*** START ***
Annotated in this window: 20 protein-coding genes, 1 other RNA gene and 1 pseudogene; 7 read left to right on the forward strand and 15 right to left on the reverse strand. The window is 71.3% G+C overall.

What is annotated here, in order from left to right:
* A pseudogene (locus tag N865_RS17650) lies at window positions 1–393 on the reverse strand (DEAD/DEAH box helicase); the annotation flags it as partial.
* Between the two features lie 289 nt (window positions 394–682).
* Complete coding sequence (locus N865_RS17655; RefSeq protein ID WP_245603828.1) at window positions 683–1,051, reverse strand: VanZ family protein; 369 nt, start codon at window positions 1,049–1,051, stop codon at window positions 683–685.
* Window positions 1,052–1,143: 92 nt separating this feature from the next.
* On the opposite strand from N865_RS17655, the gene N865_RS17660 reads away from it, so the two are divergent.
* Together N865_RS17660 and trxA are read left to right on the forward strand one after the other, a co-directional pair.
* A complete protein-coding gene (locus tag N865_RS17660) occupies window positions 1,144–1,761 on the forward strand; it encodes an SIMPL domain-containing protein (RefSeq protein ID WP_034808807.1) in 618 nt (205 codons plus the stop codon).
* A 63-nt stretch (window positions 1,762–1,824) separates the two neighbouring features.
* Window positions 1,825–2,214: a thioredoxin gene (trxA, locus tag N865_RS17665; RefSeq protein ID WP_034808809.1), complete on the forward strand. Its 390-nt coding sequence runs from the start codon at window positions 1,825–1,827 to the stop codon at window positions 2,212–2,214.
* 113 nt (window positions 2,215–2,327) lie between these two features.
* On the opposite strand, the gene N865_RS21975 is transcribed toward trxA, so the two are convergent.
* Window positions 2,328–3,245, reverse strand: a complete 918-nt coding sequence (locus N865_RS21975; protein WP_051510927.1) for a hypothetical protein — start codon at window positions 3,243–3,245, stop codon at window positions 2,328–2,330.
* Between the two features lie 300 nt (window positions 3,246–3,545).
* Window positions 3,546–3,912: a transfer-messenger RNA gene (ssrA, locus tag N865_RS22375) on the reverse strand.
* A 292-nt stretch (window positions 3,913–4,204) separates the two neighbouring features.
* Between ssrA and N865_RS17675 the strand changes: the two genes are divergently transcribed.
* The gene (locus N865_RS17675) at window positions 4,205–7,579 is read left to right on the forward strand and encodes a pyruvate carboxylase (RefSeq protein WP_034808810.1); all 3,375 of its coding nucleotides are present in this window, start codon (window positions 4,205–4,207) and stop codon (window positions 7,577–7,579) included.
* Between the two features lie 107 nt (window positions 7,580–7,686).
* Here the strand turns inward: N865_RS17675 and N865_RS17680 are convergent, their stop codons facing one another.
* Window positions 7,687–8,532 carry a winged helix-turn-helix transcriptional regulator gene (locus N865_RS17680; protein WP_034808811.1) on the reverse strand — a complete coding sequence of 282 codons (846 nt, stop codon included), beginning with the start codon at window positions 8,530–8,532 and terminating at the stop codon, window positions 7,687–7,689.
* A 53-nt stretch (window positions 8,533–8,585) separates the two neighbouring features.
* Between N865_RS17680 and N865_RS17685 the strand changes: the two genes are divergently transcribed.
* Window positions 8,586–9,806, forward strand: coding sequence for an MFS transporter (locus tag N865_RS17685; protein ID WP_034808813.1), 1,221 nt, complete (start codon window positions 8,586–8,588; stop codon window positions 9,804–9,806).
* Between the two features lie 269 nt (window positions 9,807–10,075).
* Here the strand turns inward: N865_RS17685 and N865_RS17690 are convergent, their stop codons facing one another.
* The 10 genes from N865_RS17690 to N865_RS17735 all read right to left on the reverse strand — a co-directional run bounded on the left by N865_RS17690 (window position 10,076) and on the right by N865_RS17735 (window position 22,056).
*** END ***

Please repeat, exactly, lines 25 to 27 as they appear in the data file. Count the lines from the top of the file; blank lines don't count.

* Window positions 8,586–9,806, forward strand: coding sequence for an MFS transporter (locus tag N865_RS17685; protein ID WP_034808813.1), 1,221 nt, complete (start codon window positions 8,586–8,588; stop codon window positions 9,804–9,806).
* Between the two features lie 269 nt (window positions 9,807–10,075).
* Here the strand turns inward: N865_RS17685 and N865_RS17690 are convergent, their stop codons facing one another.